In 2011, the Lineamientos were seen to serve as a detailed, though still general, basis for reordering the economic framework within which Cuban socialism is understood and ultimately applied to the construction of government, society and economy. They suggested the opening to potentially significant structural changes in Cuban economic policy. Archibald Ritter rightly notes that the Lineamientos are both necessary, given the impossible economic condition of Cuba, and also represent an effort to create a legacy for the Cuban Revolution that can survive the Castro brothers. “The ‘Lineamientos’ represent an attempt by President Raúl Castro to forge his own ‘legacy’ and to emerge from the long shadow of his brother, as well as to set the Cuban economy on a new course. The ratification of the reform agenda represents a successful launch of the ‘legacy’ project” (Ritter June 17, 2011). He concludes, however, that “President Raúl Castro would indeed make a unique and valuable contribution to Cuba and its citizens were he to move Cuba definitively through dialogue and agreement among all Cubans towards a model that guarantees both economic and social rights as well as civil liberties and authentic democracy”(Ibid.).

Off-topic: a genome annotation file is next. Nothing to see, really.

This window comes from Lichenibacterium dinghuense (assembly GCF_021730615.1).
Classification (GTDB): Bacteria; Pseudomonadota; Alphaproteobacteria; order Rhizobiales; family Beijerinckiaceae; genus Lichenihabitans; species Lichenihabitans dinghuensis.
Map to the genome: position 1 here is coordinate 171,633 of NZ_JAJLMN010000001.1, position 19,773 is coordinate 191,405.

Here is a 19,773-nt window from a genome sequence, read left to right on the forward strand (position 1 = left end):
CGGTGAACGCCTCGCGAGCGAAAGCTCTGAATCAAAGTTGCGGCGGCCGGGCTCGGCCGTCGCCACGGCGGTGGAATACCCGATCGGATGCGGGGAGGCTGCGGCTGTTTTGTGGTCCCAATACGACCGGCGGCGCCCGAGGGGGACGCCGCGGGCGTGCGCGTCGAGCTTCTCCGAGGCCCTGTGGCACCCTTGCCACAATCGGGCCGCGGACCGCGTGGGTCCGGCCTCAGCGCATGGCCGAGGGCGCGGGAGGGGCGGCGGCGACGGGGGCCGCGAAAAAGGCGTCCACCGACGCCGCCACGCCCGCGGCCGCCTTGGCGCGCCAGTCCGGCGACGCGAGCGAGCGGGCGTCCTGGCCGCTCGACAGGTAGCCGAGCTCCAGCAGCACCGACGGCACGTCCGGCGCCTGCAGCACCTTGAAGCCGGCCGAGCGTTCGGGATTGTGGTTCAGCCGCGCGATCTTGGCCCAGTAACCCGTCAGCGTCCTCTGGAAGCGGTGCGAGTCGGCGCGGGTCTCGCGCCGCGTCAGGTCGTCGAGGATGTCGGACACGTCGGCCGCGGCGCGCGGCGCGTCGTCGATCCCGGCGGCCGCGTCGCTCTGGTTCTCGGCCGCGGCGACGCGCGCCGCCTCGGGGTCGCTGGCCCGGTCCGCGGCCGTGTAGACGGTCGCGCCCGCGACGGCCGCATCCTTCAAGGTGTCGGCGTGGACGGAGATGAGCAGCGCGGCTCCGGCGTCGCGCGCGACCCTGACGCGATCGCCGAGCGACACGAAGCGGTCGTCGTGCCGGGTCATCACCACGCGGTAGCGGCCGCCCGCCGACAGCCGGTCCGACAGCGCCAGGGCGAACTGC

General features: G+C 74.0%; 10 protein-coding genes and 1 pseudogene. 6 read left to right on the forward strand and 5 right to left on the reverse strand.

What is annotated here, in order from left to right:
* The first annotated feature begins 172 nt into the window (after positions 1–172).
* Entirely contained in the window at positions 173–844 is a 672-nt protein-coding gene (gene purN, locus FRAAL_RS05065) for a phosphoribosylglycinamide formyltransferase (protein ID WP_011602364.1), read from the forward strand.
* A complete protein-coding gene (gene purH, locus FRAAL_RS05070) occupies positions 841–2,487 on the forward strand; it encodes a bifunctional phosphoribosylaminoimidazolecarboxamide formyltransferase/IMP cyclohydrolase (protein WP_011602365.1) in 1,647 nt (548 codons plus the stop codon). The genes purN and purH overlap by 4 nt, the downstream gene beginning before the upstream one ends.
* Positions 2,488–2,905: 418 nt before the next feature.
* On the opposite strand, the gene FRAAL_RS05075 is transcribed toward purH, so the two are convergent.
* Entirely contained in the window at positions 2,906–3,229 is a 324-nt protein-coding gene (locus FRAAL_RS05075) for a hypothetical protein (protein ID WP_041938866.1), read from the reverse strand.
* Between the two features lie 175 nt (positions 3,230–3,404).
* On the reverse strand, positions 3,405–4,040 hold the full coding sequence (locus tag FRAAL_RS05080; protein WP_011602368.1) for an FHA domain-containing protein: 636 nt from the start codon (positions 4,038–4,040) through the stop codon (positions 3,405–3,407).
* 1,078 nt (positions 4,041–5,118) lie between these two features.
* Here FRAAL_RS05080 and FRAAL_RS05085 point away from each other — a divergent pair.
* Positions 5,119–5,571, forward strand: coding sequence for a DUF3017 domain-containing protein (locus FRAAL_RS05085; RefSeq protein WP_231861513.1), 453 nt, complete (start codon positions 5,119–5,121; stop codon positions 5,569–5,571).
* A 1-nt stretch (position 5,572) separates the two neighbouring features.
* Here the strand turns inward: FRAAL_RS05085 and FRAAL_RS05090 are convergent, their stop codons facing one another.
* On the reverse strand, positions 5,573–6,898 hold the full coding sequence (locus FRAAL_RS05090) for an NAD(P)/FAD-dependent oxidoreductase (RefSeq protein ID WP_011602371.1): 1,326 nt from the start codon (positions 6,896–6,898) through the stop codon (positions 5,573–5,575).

Still, Cuban officials were careful to downplay the scope and likelihood of any swift realization of the potential suggested in the Lineamientos. While the West greeted these changes as an opening to even greater economic (and ultimately political) changes (Lyman 2011), those closest to the centers of Party and State power suggested a much more conservative vision of the place of the Lineamientos (Guerra 2011). There was a grim sense among the leadership that this possible revolutionary potential in the Lineamientos might well be made hostage to a particular understanding of the Revolution itself. Raúl Castro captured the mood of the leadership well: